First came the Stock Trader’s Almanac, then the Commodity Trader’s Almanac. The latest arrival is the Quant Investor’s Almanac 2011: A Road Map to Investing by Irene Aldridge and Steven Krawciw (Wiley, 2010). It is not, let me be quick to point out, a product of the Hirsch Organization nor does it rise to the standard of the other two almanacs.
The driving idea behind this almanac was to make “cutting-edge quantitative investment strategies accessible to all investors.” I suspect that few of the top-performing quants would line up to take credit for these strategies. The book focuses on economic data releases and the response of individual stocks or the market as a whole to positive and negative reports. The authors also share findings from academic papers appearing in such publications as the Journal of Finance and the Journal of International Economics.
Some of the correlations to economic news should be obvious—for instance, that Home Depot stock rises in response to increases in new home sales and falls when new home sales drop. Allstate’s similar relationship to increasing and decreasing construction spending may be slightly less intuitive. Then there are the non-intuitive choices for study. To take a single example: IBM’s response to retail sales news. Why analyze IBM, which derives most of its revenue from business and technology services and middleware software? Perhaps this is why the impact of retail sales data on IBM’s stock tends to be short-lived. (I wonder how the short-term performance of IBM’s stock compares to that of Best Buy or Wal-Mart or Nike.) Those not steeped in the currency markets will also learn that positive changes in the Johnson Redbook Report lead to a drop in the Euro relative to the U.S. dollar.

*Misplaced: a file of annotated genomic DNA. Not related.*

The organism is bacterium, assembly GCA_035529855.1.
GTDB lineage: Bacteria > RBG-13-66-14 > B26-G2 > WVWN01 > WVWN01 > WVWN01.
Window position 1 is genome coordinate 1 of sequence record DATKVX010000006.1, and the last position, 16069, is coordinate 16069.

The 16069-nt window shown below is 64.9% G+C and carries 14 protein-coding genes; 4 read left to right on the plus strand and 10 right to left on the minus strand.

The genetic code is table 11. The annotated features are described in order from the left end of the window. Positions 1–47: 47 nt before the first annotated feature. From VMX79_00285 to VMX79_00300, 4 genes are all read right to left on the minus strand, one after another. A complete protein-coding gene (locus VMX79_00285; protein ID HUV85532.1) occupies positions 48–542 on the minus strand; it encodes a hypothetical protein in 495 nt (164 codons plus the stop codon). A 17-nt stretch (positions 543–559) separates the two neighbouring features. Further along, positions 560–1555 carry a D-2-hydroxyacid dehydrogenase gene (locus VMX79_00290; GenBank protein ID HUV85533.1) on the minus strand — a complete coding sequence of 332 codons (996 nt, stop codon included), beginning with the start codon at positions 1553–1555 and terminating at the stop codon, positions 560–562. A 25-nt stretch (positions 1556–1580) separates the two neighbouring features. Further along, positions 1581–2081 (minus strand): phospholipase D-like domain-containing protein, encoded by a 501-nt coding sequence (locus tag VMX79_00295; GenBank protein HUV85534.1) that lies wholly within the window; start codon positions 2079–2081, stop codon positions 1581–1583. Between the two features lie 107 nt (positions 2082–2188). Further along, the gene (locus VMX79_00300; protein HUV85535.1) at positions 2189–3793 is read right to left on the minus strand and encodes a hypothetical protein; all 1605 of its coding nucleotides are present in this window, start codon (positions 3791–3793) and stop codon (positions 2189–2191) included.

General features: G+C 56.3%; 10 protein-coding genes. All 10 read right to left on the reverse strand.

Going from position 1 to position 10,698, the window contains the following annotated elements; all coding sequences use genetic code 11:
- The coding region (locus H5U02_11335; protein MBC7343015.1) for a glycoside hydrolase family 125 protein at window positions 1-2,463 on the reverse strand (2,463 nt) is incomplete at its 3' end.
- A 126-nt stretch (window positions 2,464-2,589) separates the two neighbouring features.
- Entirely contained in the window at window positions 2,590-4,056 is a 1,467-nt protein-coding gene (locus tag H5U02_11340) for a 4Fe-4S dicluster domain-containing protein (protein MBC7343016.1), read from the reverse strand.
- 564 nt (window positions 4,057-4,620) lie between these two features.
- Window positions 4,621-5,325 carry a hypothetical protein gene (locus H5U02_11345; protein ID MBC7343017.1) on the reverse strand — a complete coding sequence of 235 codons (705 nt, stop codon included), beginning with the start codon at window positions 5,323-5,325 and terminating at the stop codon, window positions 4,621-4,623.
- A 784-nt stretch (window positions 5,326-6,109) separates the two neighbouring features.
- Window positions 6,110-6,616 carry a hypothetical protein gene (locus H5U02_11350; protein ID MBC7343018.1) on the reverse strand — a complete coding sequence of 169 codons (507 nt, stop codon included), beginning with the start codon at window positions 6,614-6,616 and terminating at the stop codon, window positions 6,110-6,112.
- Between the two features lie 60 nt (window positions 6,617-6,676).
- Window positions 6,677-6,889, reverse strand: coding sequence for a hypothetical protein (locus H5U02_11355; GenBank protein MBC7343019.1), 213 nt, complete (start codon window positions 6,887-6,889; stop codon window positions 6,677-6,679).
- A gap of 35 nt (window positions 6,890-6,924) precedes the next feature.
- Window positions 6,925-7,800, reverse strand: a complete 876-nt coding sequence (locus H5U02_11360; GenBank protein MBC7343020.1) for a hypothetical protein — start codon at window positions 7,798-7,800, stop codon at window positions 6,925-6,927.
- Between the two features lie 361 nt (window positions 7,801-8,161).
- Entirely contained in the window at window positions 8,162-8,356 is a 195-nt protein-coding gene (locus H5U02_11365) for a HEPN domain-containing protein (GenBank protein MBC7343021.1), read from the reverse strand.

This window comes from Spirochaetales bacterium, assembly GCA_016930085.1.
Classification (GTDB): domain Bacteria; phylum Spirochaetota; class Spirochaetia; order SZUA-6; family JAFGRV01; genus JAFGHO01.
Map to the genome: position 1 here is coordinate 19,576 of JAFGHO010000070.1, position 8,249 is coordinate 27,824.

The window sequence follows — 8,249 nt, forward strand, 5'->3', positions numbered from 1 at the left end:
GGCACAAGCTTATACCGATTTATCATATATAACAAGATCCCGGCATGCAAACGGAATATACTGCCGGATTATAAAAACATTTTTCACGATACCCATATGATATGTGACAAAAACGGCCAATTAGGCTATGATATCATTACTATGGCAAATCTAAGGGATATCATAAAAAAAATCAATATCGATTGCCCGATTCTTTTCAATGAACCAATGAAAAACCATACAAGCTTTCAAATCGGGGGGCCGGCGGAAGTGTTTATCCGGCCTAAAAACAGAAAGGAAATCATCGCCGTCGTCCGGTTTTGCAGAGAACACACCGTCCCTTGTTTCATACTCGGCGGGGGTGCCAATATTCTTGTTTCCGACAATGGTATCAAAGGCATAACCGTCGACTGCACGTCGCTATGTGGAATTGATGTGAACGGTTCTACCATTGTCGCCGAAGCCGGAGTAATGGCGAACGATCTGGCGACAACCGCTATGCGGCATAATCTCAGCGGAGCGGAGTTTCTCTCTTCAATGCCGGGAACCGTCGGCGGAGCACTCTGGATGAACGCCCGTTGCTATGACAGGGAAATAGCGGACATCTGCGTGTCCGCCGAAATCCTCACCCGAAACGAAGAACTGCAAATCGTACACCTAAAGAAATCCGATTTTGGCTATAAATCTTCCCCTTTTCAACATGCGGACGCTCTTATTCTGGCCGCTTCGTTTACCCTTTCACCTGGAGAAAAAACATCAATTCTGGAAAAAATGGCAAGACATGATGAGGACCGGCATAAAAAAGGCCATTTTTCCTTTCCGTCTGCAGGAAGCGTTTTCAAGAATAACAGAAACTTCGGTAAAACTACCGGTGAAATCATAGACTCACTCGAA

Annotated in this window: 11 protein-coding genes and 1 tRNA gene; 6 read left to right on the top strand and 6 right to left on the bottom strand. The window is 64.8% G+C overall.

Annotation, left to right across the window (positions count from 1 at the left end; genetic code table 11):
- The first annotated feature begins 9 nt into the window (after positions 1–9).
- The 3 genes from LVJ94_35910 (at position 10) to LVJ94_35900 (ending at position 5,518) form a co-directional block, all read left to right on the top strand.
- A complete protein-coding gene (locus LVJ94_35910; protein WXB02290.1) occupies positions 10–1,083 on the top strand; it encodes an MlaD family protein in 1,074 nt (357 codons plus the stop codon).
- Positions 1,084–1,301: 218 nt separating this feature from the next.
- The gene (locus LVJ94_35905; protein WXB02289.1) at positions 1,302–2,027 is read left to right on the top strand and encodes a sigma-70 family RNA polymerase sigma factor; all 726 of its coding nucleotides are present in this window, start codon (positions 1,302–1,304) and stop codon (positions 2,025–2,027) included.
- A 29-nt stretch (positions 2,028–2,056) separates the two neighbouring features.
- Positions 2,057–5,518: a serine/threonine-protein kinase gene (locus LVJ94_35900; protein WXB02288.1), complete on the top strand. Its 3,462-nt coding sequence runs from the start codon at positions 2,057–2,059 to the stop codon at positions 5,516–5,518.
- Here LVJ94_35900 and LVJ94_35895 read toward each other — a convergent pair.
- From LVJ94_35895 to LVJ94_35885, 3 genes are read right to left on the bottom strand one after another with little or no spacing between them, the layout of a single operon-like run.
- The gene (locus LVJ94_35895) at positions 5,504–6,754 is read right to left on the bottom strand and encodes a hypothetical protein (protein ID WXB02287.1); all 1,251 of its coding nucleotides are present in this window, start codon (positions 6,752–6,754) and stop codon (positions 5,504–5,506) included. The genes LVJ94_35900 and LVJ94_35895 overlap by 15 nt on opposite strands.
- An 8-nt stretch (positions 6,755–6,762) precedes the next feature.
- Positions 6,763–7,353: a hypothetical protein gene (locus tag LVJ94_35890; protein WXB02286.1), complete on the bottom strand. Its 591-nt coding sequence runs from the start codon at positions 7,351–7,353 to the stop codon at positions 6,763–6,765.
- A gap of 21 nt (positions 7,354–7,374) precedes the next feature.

The authors assiduously avoid math, even tables. They do, however, provide line graphs that plot the average percentage return relative to price at announcement time on the y-axis and time to announcement (both negative and positive) on the x-axis. Each graph has three lines—all changes, positive changes, and negative changes. The graphs might be more helpful if we knew what time periods they covered.
This book is laid out in the standard almanac style, with an events calendar on the right-hand pages and text and graphs on the left-hand pages. It also has a useful glossary. Unlike its spiral-bound counterparts, however, this almanac is paperbound, which limits its effectiveness as a desk calendar.
In my opinion, if this almanac is to have a future it needs a major overhaul. First and foremost, it should be true to its title and provide quant studies, basic math included. It’s not enough to say that a stock goes up or down. The reader should be told how far it moves and how long the effect lasts. Moreover, the authors should move beyond economic reports even if this entails forcing an almanac style on non-calendar related data. After all, the cartoons in The New Yorker's highly successful desk diary are not time dependent.